Thursday, 16 February 2012

Slashing Your Grocery Bill - Part I

This was a title of a Tightwad Gazette article in the January 1991 issue.  I'm aware that our food bill has crept up to around £132 per month (the average for 2011) and after re-reading this article I can see some reasons why, in addition of course to the fact that food prices have actually increased a bit.  Amy recommended no fewer than 17 strategies, some of which we are quite good at, but not all.  I think we're pretty good at:

Buying Store/Generic Brands - Our main supermarket source has recently changed its generic packaging scheme (for who knows what reason), but until they did I would have said I had about the 'yellowest' shopping trolley in the store.  I've read and heard from too many sources that the packaging plants change the label, not necessarily the contents.  I always buy generic unless my experience tells me otherwise.  Recently Morrisons have started to stock only a limited amount of their generic brands, some of which are nearly half the price of the next best offer.  I will have to start shopping earlier in the day if I want the best crack at these bargains.

Free Food - We graciously gratefully accept all offers of free food and routinely pick blackberries when they are in season.   We did go pick some sloes, but I confess that they remain in the freezer until I get around to buying gin and figuring out which recipe to use.  (Suggestions welcomed!)  This gives us a crack at green beans, rhubarb, apples and, once, even gooseberries.

Preparing Foods from Scratch - On the rare occasion when we have custard, we make it from power not scratch and our Christmas puddings (sort of a fruit cake - Brits use the word 'pudding' like Yanks say 'dessert') come in a box.  I know it's also possible to make hot chocolate from cocoa, but I find the mix is cheaper than the ingredients.  Other than these exceptions I can't think of anything we don't make from scratch, e.g. if the recipe calls for a tin of cream of something soup, I make white sauce and add the something (or a substitute I have on hand).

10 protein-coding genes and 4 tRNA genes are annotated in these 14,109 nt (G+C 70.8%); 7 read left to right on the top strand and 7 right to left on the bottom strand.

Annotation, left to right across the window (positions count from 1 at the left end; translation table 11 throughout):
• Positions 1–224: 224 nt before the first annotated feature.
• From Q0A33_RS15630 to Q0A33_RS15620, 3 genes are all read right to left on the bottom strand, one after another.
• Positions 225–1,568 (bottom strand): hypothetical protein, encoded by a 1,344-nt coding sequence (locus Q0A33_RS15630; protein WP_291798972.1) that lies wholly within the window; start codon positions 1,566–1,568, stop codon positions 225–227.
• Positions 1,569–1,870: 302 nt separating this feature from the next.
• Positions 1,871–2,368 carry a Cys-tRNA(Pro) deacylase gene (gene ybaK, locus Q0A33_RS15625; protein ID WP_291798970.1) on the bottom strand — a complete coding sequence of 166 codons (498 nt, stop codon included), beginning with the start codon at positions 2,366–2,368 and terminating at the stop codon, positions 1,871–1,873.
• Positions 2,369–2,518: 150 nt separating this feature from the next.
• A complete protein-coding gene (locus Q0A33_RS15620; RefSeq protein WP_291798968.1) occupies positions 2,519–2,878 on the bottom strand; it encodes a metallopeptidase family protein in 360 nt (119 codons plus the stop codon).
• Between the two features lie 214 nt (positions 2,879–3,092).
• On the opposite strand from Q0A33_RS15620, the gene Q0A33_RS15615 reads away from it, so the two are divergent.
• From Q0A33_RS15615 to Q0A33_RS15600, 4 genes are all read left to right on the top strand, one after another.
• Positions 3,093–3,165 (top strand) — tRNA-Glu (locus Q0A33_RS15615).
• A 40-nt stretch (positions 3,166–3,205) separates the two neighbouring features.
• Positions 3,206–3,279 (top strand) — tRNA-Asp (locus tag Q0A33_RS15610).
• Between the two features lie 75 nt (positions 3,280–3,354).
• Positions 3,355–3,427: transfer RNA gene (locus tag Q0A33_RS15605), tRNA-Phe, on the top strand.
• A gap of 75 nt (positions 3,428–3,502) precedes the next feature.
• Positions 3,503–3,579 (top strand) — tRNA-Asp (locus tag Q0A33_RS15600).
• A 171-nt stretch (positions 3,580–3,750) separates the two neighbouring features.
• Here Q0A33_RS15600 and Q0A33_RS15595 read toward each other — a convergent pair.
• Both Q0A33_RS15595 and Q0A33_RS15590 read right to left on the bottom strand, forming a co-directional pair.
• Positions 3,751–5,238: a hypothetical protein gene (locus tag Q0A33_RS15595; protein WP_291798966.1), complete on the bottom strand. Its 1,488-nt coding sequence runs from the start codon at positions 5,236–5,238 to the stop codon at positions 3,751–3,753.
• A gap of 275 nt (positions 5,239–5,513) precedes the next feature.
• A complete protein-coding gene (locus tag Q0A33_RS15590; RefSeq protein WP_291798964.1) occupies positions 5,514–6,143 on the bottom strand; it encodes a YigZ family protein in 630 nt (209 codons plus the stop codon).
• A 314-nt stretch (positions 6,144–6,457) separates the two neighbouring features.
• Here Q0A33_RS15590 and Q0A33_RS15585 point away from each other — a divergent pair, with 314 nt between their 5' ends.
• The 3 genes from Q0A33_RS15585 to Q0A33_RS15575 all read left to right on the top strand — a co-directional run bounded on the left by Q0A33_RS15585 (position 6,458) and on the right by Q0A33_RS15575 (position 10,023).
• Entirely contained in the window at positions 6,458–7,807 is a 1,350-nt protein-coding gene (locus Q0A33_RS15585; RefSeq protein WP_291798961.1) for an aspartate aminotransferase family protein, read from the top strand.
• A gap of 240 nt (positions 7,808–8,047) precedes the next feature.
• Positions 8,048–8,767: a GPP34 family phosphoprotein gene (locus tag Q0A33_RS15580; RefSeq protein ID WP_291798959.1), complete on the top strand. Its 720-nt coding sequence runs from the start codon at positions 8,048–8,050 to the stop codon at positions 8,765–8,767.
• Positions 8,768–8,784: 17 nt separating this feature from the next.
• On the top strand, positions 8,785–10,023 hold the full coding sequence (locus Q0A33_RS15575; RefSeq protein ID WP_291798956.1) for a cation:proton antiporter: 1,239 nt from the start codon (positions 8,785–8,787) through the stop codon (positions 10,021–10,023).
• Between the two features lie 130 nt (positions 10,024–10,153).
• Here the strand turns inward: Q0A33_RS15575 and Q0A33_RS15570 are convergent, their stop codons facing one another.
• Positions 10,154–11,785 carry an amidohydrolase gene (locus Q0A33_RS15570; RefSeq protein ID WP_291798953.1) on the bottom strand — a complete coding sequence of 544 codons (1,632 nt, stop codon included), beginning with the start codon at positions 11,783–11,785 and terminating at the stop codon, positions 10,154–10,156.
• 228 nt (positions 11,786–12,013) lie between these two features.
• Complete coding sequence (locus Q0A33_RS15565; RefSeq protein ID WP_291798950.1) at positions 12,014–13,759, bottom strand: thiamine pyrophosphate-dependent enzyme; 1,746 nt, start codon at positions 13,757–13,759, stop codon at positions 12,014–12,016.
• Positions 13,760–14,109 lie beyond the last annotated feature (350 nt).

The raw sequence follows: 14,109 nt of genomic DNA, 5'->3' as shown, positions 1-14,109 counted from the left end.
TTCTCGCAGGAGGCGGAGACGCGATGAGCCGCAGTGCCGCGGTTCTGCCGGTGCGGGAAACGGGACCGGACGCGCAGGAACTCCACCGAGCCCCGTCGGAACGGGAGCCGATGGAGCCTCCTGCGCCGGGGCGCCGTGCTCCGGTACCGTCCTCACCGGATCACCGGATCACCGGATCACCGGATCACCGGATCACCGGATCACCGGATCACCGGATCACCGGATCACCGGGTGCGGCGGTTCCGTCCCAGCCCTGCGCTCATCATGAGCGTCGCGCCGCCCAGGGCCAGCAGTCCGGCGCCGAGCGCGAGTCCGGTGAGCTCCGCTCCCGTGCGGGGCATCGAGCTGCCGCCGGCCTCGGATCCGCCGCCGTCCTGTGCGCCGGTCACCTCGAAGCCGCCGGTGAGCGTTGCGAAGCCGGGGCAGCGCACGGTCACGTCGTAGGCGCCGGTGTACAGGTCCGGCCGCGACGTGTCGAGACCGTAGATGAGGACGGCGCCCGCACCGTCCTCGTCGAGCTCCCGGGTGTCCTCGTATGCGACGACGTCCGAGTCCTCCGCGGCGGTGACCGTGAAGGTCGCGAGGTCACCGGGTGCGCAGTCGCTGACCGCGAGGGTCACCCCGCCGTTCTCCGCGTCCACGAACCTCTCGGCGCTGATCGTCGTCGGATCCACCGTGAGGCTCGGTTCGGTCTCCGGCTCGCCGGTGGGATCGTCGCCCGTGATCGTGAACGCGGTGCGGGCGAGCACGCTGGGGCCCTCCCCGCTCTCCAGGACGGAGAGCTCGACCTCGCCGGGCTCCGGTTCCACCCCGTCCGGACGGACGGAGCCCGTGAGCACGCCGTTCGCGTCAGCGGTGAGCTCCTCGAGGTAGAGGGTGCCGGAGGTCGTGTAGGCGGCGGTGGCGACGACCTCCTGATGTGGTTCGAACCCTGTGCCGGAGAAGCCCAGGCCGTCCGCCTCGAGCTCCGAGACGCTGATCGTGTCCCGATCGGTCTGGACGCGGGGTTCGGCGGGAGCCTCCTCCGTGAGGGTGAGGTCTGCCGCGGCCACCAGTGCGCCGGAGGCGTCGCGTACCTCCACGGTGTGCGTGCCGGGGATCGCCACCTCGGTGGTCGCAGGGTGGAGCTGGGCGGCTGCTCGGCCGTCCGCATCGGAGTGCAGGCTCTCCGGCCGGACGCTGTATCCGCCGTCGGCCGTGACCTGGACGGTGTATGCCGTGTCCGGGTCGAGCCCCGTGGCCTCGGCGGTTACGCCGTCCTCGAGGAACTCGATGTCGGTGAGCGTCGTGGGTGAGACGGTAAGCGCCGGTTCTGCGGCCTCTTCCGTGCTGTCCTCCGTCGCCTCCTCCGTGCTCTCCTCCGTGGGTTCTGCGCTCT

Eat Fewer Meat and Potato Meals - We eat meat perhaps a couple of times a month at home, but usually order a meat entre on the odd occasion we're eating out.  When we have meat it is usually as part of a stir fry or casserole or used to flavour beans.  We both love our roast beef or ham, but meat does no favours for one's pocketbook or one's health.

Vegetarianism - Looking at our evening menu for about a two month period, we ate vegetarian 47% of the time.  This is quite inexpensive.  However, 45% of the time we eat fish or poultry, and these don't tend to be as cheap.  The other 5-7%  probably involve meat.  Lunches - particularly in cold weather - tend to be soup made from whatever leftovers are on hand.

Elimination of Convenience Foods - Of course this relates closely to Preparing Foods from Scratch, but one of Amy's pet peeves had to do with individually packaged single servings.  I must admit that we routinely buy four packs of a generic fruit yoghurts because by weight they are cheaper than a larger container of fruit yoghurt.  However, I can't claim to have done the math recently for whether they are cheaper than plain yoghurt with fruit, jam or honey added.

Next week, I shall be making my confessions about what we don't do so well...

Do you use any of these strategies to reduce your food costs?


Suburban Princess said...

WOW! I wouldn't be surprised if I spend 132.00 a week on groceries! I know people who spend 500.00 a week on food! It's the one area I refuse to cheap out on...I buy the best of each if possible for everything I can find. I do go to Costco and stock up on things we use a lot of like almond butter, granola bars, cheese etc.